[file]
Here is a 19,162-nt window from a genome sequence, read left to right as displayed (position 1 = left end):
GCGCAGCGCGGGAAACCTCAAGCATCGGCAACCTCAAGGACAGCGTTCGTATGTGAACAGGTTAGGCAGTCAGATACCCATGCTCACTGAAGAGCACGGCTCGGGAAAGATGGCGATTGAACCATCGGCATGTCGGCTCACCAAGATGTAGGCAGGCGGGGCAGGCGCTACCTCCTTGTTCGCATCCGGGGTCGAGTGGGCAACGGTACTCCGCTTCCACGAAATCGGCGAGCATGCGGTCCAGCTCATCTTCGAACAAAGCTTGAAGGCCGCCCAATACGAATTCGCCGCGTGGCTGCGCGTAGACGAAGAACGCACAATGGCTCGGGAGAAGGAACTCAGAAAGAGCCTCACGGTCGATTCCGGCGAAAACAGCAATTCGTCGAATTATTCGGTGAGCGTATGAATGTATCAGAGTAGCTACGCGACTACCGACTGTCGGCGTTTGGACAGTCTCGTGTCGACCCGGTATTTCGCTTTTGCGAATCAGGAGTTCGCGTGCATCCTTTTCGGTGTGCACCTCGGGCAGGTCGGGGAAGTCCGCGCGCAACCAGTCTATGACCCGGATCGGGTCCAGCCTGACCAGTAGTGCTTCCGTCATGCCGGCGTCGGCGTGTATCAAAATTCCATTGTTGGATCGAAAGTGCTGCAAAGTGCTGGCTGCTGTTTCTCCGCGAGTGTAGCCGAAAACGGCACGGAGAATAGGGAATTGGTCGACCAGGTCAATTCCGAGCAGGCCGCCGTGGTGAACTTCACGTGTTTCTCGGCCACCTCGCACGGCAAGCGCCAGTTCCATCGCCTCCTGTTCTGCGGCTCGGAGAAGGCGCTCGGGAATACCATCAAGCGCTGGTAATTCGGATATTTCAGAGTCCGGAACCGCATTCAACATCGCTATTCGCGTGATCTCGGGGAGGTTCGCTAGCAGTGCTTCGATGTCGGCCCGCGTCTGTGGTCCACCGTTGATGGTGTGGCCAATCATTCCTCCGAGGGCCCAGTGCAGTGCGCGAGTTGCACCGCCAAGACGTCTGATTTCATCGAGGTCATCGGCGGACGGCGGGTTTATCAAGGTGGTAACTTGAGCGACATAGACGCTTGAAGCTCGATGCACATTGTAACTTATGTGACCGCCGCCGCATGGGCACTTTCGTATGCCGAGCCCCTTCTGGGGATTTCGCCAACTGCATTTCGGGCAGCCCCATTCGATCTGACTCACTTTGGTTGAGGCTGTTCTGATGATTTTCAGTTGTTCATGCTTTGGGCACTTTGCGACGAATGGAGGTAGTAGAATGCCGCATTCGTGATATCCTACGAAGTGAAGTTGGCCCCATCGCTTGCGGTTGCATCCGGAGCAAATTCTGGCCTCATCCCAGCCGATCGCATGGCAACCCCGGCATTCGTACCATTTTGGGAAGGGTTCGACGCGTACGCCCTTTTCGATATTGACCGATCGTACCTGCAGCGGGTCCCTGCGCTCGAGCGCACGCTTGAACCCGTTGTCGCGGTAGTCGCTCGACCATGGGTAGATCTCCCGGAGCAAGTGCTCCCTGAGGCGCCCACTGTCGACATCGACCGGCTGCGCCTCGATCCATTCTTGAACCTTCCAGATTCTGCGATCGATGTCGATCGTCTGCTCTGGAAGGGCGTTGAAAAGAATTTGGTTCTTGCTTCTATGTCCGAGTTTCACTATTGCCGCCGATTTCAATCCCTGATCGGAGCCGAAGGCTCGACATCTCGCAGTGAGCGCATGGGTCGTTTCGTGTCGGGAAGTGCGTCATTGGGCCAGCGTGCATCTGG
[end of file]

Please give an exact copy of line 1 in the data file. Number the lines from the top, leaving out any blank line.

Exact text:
Here is a 19,162-nt window from a genome sequence, read left to right as displayed (position 1 = left end):